As an owner of a recruiting company for the disaster restoration industry, I get asked that question at least once a week. Unfortunately, the answer is yes, it is. Unless you’ve been living under a rock (please forward me your address so I can move in), you know our new president is planning on adding jobs to the U.S. market faster than Michael Phelps won Olympic medals. With unemployment rates below 5 percent since 2008, it’s not going to get any easier to find great employees. In fact, it’s going to get harder.

Case in point: Water technicians. This is our most difficult position to fill. They’re the face of your company, the first to respond, and that oh-so-critical first impression. These folks are key in getting the reconstruction job, and we just don’t have enough of them.

Where did they all go? What happened to the guys who took wood shop in high school? Where are the plumbers, HVAC techs, framers, and electricians?

It’s simple: They’re in college. Why? Because parents tell their kids to go to school and get a good job, only to compete for a $25,000 to $30,000 salary when they get out. The competition is real.

Some of you have probably seen Mike Rowe and Norm Abrams’ campaign about the “skill gap” in our country. They are reporting 5.6 million jobs will go unfilled due to lack of skilled labor. As the father of two boys, I’ll be happy if our kids follow in their grandfather’s footsteps and become a HVAC technician, and eventually start their own business (I can personally testify that his home is a lot nicer than so many of the other college grads that went to school years ago when he decided to become a tech).

So, have you given serious thought to who you’re competing with for employees?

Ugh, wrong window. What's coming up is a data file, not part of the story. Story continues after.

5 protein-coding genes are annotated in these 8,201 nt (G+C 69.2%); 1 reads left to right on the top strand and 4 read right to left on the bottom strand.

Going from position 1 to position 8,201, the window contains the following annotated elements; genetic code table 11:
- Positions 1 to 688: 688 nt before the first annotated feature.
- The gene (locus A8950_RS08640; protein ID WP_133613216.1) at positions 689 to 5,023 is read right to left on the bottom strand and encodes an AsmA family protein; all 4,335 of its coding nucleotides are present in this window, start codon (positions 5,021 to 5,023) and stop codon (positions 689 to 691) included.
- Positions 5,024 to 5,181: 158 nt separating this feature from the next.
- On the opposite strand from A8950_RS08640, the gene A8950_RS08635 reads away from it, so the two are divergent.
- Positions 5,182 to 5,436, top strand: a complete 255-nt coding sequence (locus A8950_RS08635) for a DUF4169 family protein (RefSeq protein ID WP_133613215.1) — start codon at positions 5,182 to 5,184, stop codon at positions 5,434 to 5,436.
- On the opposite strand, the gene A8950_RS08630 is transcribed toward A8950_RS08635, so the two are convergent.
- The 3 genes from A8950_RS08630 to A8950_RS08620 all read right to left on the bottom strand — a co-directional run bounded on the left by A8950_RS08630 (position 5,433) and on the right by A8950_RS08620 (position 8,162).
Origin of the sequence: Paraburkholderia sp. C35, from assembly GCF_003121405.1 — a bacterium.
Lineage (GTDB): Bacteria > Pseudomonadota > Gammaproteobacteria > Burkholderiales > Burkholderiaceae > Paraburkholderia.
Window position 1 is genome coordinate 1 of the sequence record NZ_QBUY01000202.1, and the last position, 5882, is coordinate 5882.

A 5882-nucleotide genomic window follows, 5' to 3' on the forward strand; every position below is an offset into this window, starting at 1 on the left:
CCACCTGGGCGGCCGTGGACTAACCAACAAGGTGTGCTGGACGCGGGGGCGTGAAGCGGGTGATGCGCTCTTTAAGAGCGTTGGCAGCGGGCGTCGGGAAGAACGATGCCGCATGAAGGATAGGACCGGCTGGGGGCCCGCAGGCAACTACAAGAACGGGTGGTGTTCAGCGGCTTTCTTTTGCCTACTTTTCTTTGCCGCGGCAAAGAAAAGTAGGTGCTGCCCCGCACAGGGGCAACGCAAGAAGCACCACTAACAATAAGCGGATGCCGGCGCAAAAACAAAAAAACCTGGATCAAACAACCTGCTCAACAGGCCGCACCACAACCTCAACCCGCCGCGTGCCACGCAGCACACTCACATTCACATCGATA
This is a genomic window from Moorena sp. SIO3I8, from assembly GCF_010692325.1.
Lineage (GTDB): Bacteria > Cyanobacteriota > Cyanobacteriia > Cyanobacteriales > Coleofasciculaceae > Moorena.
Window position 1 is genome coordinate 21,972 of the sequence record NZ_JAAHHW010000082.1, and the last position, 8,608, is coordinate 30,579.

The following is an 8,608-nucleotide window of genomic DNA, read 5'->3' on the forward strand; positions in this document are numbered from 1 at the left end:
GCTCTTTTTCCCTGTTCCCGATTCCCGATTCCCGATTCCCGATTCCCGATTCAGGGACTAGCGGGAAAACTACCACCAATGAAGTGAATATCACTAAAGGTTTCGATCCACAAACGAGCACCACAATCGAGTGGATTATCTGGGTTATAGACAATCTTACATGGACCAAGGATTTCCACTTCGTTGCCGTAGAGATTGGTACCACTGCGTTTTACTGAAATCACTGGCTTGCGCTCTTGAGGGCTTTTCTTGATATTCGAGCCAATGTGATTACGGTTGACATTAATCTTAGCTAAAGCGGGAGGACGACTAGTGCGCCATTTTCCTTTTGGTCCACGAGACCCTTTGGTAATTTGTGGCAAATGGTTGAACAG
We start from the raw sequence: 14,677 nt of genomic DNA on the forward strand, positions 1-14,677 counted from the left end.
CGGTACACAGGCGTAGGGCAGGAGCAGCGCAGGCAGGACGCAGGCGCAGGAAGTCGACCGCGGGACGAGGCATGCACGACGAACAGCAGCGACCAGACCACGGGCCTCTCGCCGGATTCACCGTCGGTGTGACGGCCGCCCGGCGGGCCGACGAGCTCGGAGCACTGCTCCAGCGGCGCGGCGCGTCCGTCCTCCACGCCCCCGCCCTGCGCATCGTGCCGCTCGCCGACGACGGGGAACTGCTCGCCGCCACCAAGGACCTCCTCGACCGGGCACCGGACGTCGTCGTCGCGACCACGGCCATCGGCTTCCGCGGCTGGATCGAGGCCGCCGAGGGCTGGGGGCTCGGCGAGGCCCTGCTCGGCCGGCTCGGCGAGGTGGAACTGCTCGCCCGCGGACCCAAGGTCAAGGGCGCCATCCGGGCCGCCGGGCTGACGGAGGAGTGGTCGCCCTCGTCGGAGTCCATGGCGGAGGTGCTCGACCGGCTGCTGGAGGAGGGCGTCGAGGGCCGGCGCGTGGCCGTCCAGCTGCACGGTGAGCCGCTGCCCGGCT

Most of you think it’s the other restoration company across town, but you might be surprised to learn who your real competition is. The people who didn’t go to college are working for the place where you spend most of your money on the weekends: I’m talking about the big blue and gold electronic store, the big box home improvement stores, the super bullseye store. And it makes perfect sense. Put yourself in your entry-level employees’ shoes. The big box store is going to offer them 40 hours a week, benefits, a lunch break, they don’t have to work in the elements, and they’re not on call.

Look at the alternative the restoration industry is offering to entry-level employees. Sure, I get it, “this is the industry we’re in”; but you didn’t have to compete with those other companies years ago. Things have changed.

Now that you know what you’re up against, what are you going to offer potential employees that will attract them to want to work for you?

Money will help, but it will only last so long. I talk with candidates in all levels of our industry each day, and many are leaving for less money, less stress and fewer hours. If we add up the two scenarios above – the skill gap and the competition for employees – you see the challenges that lie ahead. And unfortunately, it’s not going to get any easier anytime soon.

Mike Rowe’s resources (just a tad stronger than mine) are focusing on Generation Next. It’s a long-range plan to educate young people to become skilled tradesmen and women, because college is not for everyone. Don’t get me wrong, we need college-educated people in this world, but it’s safe to say most kids go to school because that’s what they were told to do since they were young, and they have no idea what they want to do when they are finished – much less how they’re going to pay for it.

This is where the value of a good recruiting company can’t be overstated. To get to these young people who are forgoing college for less debt and entering into the big box stores’ workforce, or those who inevitably did go the college route and are now trying to make themselves look better than their peers, you need a lot of time and a lot of skill. You’ve got to convince your recruit that going on-call and cleaning up messes is better than standing inside an air conditioned (or heated) building.  Your day-to-day workload, topped with the challenges of finding good people, are only going to prolong you trying to fill that open position. Find a good company and get that next employee before your competition does.

One last piece of advice? Shop the big box stores and see what you can add to your company that they’ve been doing for years.